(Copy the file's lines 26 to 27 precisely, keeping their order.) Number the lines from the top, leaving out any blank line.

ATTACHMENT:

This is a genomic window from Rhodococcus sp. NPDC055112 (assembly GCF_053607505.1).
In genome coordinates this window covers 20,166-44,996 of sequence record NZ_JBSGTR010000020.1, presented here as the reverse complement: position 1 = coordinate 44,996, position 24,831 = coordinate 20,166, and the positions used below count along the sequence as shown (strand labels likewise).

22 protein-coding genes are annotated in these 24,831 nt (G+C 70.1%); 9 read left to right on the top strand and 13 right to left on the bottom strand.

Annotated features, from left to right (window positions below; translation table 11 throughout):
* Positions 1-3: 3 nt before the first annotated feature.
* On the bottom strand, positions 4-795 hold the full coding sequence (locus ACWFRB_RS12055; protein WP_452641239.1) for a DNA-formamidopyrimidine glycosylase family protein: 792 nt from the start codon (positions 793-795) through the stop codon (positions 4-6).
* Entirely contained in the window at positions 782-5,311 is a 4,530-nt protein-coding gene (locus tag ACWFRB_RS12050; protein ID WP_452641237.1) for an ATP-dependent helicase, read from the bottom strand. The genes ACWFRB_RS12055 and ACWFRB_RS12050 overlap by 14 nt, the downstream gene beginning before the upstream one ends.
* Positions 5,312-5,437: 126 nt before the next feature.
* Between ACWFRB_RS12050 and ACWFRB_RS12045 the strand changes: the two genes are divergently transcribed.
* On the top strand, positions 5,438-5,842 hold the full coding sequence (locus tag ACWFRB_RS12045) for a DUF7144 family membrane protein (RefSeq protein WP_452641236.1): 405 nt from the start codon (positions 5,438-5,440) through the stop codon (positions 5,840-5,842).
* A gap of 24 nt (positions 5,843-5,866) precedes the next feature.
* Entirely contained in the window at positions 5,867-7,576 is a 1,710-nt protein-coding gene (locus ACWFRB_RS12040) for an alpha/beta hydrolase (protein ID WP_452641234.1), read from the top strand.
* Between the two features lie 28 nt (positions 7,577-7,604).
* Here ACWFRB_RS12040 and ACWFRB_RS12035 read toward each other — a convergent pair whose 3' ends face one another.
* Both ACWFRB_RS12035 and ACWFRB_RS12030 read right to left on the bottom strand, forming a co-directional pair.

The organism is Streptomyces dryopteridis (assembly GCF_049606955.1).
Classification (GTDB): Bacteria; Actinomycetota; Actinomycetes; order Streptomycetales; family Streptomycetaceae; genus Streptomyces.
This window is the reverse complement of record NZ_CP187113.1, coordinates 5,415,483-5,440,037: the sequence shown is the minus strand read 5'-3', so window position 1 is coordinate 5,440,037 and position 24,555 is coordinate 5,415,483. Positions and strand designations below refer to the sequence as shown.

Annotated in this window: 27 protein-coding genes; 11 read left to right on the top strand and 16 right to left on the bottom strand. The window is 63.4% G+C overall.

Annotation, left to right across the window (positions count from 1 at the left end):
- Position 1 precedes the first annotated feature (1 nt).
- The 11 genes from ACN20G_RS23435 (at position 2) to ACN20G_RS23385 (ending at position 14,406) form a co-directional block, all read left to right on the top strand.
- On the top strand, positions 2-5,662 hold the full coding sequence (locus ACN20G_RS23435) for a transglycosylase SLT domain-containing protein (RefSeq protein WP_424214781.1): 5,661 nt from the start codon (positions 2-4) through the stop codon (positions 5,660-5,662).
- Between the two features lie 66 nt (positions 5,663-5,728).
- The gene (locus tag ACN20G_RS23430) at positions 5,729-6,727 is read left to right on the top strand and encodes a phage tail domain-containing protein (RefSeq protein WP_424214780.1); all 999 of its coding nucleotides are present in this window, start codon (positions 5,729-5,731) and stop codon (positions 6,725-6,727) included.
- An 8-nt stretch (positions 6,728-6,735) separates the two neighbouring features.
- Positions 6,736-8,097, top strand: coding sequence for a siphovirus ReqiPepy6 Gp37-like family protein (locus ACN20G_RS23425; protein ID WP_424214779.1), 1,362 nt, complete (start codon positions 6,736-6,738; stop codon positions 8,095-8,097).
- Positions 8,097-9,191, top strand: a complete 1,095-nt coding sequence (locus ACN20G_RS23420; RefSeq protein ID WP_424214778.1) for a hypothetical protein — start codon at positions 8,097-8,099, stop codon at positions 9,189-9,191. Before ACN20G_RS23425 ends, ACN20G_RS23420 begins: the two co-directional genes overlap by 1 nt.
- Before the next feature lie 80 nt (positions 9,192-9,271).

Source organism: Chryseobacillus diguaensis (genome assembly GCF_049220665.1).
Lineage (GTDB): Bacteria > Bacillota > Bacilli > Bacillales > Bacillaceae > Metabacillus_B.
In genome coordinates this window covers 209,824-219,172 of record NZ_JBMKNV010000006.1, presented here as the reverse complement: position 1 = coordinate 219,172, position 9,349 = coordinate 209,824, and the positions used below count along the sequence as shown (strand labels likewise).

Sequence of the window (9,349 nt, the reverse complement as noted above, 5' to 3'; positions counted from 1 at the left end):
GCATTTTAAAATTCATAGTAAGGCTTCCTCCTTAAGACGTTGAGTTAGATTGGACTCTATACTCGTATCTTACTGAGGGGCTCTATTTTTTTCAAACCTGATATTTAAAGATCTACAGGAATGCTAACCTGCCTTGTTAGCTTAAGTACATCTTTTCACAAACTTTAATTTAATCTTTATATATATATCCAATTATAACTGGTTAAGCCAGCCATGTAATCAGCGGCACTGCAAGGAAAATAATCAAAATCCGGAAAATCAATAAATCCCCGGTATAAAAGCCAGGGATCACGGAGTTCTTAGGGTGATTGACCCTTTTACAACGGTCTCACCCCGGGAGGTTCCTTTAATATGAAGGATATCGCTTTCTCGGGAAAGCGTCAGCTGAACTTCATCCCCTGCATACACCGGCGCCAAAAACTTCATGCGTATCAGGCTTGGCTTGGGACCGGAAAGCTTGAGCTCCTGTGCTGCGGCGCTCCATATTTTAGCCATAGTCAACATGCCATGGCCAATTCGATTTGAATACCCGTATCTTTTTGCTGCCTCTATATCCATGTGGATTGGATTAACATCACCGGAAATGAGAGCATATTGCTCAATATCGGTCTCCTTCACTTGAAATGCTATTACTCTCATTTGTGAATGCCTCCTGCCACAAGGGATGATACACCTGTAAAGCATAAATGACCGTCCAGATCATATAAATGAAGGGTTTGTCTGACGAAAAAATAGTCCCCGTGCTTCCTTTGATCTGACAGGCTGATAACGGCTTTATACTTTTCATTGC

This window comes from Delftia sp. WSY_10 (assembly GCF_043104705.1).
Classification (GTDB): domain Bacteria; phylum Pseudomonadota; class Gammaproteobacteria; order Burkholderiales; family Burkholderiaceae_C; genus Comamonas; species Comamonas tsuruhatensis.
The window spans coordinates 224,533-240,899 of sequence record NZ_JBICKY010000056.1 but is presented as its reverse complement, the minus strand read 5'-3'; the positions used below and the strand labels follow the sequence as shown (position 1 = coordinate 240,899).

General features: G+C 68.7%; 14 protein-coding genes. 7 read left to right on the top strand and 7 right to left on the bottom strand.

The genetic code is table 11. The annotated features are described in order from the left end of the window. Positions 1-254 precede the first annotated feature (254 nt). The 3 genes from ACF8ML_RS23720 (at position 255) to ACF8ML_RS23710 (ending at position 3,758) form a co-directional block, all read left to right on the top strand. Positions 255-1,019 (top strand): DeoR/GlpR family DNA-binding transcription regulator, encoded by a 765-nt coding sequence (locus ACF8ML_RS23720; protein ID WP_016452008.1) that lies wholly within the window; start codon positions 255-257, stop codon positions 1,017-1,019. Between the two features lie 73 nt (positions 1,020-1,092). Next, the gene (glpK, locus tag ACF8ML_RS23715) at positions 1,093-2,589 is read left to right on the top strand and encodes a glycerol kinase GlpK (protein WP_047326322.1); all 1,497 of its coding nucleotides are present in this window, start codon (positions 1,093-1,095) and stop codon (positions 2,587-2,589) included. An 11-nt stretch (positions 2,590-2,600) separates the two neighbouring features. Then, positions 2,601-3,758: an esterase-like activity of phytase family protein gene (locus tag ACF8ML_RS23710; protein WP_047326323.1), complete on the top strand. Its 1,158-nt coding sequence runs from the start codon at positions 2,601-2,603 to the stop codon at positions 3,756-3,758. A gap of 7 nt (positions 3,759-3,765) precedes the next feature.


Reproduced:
- An 8-nt stretch (positions 6,728-6,735) separates the two neighbouring features.
- Positions 6,736-8,097, top strand: coding sequence for a siphovirus ReqiPepy6 Gp37-like family protein (locus ACN20G_RS23425; protein ID WP_424214779.1), 1,362 nt, complete (start codon positions 6,736-6,738; stop codon positions 8,095-8,097).